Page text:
Premier Cruise Line, The Big Red Boat, Bahamas. 6/90
HAL Maasdam , Alaska, 9/03
RCCL Jewel, New England/Canada, 10/04
RCCL, Vision, Mexican Riviera, 3/07
Celebrity, Constellation, Eastern /Southern Caribbean, 12/07
Azamara Journey, Western Mediterranean, 11/08
Celebrity Solstice, Eastern Med, 11/09
AMA Amacello, Danube, Nuremberg to Budapest, 10/10
Emerald Princess, Caribbean, 3/11
AMA Amadolce, Rhine-Luxembourg to Amsterdam, 6/12
Grand Circle, Danube Christmas Markets, Vienna to Nuremberg, 11/12
Azamara Quest, French Riviera, Barcelona to Nice, 4/13
HAL Maasdam, Canada/NE, 6/13
Oceania Marina, Barcelona to Barcelona, 11/13
RCCL Freedom, Eastern Caribbean, 6/14
NCL Breakaway , Bermuda, 9/14
Grand Circle , Christmas Markets on the Rhine, Strasbourg to Amsterdam, 11/14
#4
91,453 Posts
Joined Jul 2000
For a world cruise about 100 days although I have been on ones ranging from 78 to around 120 days.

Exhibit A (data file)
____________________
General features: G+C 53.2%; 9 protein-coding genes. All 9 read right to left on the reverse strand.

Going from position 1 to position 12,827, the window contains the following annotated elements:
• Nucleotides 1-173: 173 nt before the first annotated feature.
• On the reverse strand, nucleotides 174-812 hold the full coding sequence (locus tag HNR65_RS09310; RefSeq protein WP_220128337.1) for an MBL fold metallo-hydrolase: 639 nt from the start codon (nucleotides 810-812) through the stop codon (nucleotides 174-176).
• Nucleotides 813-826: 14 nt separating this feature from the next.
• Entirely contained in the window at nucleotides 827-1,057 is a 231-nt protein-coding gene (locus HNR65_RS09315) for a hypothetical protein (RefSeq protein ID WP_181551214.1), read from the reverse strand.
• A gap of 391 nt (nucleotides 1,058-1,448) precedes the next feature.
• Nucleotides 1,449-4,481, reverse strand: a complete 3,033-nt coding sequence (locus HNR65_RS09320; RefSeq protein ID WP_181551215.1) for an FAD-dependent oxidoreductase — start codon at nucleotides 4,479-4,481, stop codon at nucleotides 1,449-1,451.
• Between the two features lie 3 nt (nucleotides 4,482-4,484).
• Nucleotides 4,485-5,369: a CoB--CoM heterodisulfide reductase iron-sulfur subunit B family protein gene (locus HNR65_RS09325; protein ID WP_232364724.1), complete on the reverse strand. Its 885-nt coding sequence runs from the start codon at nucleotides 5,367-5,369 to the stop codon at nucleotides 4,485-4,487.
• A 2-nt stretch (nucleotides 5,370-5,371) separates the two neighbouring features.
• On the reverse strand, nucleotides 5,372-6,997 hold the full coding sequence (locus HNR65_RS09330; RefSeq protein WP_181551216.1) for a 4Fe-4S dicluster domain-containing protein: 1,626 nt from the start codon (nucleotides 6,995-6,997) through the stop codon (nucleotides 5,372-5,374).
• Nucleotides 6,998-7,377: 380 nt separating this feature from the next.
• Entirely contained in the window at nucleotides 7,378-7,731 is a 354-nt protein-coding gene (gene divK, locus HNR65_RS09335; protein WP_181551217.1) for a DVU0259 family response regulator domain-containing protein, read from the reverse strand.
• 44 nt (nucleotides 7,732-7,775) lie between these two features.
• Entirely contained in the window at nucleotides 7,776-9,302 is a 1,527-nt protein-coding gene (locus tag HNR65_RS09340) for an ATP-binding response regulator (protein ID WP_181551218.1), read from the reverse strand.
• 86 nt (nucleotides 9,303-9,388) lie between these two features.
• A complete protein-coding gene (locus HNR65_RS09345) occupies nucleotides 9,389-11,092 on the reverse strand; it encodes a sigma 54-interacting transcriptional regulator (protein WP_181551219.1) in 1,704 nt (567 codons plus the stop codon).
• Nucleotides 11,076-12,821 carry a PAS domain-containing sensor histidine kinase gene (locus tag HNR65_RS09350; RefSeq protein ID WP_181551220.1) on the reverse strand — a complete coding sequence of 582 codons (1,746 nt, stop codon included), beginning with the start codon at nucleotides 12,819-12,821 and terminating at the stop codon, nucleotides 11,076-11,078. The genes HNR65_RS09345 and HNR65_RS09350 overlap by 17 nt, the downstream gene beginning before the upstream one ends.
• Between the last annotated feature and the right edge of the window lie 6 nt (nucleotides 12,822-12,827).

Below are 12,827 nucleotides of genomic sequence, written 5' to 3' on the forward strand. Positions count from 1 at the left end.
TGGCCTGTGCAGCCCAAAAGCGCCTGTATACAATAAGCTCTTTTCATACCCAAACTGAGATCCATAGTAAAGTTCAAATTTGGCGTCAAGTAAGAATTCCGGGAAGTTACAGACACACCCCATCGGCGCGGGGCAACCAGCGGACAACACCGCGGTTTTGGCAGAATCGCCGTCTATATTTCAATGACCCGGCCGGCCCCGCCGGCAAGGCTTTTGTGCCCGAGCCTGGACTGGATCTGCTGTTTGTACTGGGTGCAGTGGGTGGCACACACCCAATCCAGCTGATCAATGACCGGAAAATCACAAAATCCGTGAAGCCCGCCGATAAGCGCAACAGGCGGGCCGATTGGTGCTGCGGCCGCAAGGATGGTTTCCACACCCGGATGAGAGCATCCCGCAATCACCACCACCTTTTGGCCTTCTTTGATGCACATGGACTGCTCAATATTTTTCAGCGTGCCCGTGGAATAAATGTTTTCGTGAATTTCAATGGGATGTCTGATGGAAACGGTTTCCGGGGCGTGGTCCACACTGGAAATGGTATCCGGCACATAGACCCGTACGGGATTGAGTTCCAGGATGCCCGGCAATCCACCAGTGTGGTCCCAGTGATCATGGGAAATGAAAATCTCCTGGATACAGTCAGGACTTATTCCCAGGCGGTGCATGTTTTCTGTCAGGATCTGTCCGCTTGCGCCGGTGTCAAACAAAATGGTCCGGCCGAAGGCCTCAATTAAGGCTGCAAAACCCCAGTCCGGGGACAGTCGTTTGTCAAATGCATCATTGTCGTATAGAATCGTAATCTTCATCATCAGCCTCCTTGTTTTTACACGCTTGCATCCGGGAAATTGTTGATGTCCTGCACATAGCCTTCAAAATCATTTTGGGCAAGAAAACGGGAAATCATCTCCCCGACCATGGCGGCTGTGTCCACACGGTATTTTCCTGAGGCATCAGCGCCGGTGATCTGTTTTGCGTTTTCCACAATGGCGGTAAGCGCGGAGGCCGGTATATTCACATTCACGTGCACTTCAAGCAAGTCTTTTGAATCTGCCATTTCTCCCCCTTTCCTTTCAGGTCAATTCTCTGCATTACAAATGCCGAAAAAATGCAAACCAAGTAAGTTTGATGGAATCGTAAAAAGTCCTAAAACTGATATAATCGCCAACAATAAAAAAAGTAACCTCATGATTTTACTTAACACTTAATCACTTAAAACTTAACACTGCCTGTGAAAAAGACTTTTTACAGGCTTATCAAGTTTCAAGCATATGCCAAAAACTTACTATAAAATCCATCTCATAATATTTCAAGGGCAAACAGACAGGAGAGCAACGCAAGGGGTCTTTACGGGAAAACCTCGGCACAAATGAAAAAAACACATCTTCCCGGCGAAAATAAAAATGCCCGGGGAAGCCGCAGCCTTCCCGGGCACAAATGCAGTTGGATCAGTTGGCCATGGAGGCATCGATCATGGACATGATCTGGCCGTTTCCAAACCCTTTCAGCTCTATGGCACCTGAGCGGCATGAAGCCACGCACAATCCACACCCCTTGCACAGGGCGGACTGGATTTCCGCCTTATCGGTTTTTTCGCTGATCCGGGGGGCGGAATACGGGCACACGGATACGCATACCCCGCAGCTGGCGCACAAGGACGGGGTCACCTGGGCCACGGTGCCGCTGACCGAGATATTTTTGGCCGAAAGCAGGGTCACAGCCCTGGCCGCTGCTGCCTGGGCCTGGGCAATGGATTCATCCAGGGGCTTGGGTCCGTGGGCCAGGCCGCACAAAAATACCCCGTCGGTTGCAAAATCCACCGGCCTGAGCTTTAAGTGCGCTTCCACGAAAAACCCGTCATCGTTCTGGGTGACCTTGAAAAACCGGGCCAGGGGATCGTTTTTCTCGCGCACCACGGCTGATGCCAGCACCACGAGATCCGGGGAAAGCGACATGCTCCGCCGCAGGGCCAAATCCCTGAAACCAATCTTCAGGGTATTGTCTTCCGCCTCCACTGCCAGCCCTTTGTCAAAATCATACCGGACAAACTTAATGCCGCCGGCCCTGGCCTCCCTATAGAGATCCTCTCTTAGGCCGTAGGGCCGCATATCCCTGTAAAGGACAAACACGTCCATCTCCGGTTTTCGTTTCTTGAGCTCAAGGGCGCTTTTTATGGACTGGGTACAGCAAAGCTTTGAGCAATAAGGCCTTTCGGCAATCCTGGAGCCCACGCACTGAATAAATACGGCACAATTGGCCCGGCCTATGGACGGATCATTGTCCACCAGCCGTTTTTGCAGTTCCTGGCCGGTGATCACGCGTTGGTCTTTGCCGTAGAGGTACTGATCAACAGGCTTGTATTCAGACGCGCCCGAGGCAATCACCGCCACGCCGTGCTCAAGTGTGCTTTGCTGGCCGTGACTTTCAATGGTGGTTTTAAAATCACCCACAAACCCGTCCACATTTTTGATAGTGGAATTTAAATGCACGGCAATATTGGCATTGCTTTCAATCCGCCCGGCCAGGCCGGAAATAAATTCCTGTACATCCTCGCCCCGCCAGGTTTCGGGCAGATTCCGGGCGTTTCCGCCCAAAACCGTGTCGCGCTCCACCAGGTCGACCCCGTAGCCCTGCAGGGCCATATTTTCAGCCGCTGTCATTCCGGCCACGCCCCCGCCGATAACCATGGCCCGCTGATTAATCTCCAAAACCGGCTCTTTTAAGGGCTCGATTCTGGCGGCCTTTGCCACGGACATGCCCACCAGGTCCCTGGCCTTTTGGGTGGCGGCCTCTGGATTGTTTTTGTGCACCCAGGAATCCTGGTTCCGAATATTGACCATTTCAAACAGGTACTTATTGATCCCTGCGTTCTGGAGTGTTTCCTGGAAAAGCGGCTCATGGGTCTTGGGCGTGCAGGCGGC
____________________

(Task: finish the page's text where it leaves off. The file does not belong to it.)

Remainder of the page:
For some people they are ready to go home before the cruise ends for others it is the right time and for some they are a little depressed when it is time to go.

Keith
#5
SPAIN
100 Posts
Joined Jun 2012
We have been on two ,Cunard 110 days and P and O 106 day .
I would have stayed on board longer if possible , it was like living in a small town . On the Cunard one we were on all three ships and that was perfect.
Expand Signature
Collapse Signature
URL=http://www.cruisecritic.com][/[url]
#6
Toronto
1,566 Posts
Joined Jan 2009
We did the Oceana 180 day world cruise. I only talked to one other passenger doing the full voyage who though it was on the long side. We loved the cruise but felt 180 was long enough - would not have wanted longer. The advantage of a cruise like that is while going all the way around the world, you do it slower thus getting a much higher port to sea day ratio. On the 180 cruise it was about 50-50. To go all around the world in a more tradition voyage of around 110 days you need a high percent of sea days or a voyage that does not do a full circumnavigation.